Arts and Culture

Man looks away from camera. He has a cowboy hat on.
Jessi LeMay

The Reno Rodeo 100 is a multimedia storytelling series commemorating the event’s 100th anniversary. In this excerpt, Brett Scheerer from Businessman’s Steer Decorating, remembers a time when a poor soul lost his pants...at the Reno Rodeo. He shared the comical tale at an open mic night.

Reno Rodeo 100: 'Woman In Labor!'

Jun 24, 2019
Lucia Starbuck

The Reno Rodeo 100 is a multimedia storytelling series commemorating the event’s 100th anniversary. In this excerpt, Julianna Waller recounts the story of her sister’s birth - and how it almost happened at the event one year. She shared her story from the rodeo grounds. 

A woman holds a camera.
Lucia Starbuck

To celebrate and capture the history of the Reno Rodeo's 100th anniversary, multimedia storyteller Jessi LeMay has interviewed more than 75 individuals about their memories of this Western event. She’s talked to cowboys, competitors, queens and everyone in between for the project she's created, Reno Rodeo 100. She spoke with KUNR’s Lucia Starbuck about the project.

Reno Rodeo 100: Guy Clifton On The First Rodeo

Jun 21, 2019
A man in a white cowboy hat speaks into a mic.
Jessi LeMay

The Reno Rodeo kicked off this week for its 100th year. KUNR is covering the anniversary with several stories, including excerpts from a multimedia project called Reno Rodeo 100. For the project, locals have been sharing their memories of the rodeo during open mic nights. They include Guy Clifton, who has written a book about the event’s history. Today, he explains how the rodeo first began a century ago.

History Buff, Author & Rodeo Fan: Guy Clifton

Jun 18, 2019
A man in a black shirt, with black glasses and a grey goatee, stands in front of a large photo of a jumping horse.
Lucia Starbuck

Former journalist and current history buff Guy Clifton covered the Reno Rodeo for two decades and wrote a book on the event’s first 80 years. He’s teamed up with the Nevada Historical Society to showcase parts of the event’s history in a new exhibit. He spoke with KUNR’s Holly Hutchings about some of the unknown nuggets he’s discovered from years of research and reporting on this cultural staple.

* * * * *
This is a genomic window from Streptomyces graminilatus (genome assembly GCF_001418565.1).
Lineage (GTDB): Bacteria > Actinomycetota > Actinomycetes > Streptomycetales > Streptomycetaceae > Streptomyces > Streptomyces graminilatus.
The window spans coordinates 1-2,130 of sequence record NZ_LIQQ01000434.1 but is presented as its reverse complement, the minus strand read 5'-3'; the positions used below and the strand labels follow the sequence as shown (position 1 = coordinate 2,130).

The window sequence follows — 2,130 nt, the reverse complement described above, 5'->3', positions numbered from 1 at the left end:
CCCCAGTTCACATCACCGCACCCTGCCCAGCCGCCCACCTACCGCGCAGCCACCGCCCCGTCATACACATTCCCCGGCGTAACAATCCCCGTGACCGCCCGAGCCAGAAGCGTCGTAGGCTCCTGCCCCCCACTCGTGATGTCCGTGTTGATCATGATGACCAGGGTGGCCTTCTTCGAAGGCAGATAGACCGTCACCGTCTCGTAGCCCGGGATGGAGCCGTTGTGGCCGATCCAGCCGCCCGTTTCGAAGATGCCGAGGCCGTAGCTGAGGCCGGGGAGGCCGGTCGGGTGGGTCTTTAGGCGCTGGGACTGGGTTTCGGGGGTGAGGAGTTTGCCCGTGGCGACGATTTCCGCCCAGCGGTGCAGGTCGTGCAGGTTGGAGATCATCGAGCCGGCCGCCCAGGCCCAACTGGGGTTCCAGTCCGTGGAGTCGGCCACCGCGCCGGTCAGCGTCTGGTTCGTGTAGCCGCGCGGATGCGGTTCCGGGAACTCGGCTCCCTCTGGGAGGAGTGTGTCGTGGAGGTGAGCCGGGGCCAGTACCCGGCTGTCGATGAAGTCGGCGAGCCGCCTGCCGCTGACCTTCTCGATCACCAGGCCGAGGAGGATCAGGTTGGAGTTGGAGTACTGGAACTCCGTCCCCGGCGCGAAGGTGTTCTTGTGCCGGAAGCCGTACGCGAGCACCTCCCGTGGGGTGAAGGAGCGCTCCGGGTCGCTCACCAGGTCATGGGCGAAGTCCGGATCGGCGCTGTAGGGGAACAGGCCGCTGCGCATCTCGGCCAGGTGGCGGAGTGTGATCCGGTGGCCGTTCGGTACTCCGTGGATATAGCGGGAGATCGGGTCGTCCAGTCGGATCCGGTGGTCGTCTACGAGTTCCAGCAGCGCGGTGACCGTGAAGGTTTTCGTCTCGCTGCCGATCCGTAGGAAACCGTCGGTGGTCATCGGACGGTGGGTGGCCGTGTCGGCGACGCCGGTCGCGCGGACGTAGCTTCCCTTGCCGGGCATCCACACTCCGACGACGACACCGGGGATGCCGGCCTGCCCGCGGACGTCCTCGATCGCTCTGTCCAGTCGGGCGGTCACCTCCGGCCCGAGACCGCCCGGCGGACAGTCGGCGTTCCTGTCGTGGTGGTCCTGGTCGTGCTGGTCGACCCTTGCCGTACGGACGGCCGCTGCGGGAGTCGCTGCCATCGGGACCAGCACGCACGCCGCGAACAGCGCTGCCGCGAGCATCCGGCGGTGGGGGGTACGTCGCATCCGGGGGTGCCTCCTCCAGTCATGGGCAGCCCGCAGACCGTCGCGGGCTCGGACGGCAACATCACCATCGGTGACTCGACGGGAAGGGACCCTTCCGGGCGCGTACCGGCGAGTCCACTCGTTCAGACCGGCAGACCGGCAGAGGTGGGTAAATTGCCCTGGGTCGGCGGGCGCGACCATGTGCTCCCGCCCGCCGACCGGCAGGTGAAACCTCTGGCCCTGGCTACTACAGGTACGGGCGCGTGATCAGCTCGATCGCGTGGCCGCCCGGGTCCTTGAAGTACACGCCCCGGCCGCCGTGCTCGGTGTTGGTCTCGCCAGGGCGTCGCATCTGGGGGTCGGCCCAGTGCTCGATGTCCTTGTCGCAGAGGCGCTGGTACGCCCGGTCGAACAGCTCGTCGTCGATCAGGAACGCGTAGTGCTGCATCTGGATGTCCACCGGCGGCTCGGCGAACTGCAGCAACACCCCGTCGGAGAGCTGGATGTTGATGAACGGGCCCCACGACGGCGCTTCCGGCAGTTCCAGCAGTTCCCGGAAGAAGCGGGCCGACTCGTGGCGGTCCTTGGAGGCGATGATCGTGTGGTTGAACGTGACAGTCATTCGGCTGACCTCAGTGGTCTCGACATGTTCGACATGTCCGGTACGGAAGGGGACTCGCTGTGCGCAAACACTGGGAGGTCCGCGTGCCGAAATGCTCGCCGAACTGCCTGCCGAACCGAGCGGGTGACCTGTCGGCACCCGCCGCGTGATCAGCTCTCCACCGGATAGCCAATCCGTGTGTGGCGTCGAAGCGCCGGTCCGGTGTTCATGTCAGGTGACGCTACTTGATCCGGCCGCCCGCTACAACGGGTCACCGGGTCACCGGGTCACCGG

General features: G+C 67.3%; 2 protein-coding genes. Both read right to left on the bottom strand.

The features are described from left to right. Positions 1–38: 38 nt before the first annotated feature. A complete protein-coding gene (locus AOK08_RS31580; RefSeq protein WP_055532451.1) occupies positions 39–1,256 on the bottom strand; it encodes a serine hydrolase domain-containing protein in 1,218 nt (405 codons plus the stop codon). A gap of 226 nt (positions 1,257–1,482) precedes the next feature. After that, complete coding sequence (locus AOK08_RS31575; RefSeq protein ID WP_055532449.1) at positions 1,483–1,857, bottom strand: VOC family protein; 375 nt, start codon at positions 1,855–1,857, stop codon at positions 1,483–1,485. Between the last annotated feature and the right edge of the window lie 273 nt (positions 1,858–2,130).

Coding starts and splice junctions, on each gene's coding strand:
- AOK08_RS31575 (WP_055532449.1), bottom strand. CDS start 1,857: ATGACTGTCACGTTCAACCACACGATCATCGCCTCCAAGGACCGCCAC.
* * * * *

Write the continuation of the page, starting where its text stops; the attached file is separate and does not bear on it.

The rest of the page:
A woman next to a microphone.
Paulapoundstone.com

Public radio listeners may already know Paula Poundstone from her long-running gig as a panelist on the NPR quiz show, "Wait Wait Don't Tell Me," but she currently is on tour, has a new puppy, loves vaccuum cleaners, and spoke about all of these things (and more!) with KUNR's Michele Ravera. Their conversation comes just before Poundstone is scheduled to perform in Reno on Saturday, June 1, at the Pioneer Center.

National Park Service

You may have heard of a mysterious 137-year-old Winchester rifle that was discovered in Nevada's Great Basin National Park a few years ago. It sparked worldwide interest at the time. Now, it's found a permanent home.

Beyond Signage: Exploring Neon As Art

May 3, 2019
Holly Hutchings

While neon once brought to mind retro advertising for seedy adult businesses and dive bars, it is now often seen as art. Holly Hutchings talks to one artist who has been making the colorful craft for decades.

How Neon Glows On

May 2, 2019
Holly Hutchings

Vibrant glowing tubes of neon have illustrated the Nevada story for a century, as they line quaint main streets and urban centers. The stories behind the bright and bended glass have also dominated our arts and culture coverage through the month of April in a series we called Sparked. Holly Hutchings took a deeper look into this part of our history with multiple stories. She talked to Bree Zender about the series and how neon lives on.

A man sits next to a neon bull.
Holly Hutchings

Persistence of vision. That’s what Will Durham, executive director of the Nevada Neon Project, calls it when he talks about seeing the Nevada Neon Project through years of setbacks and successes to achieve his ultimate goal to have a world-class museum in Reno. His goal is firm, as is his resolve and dedication to reach it.

Truckee Meadows Community College is canceling its lease at its Keystone Avenue Performing Arts Center. As first reported in ThisisReno last year, TMCC is not renewing its lease at the Keystone location for financial and safety reasons. Although considered by the college as far back as 2015, TMCC President Karin Hilgerson surprised faculty last year by quietly deciding not to renew the lease. 

Ensuring Neon's Place In Nevada History

Apr 23, 2019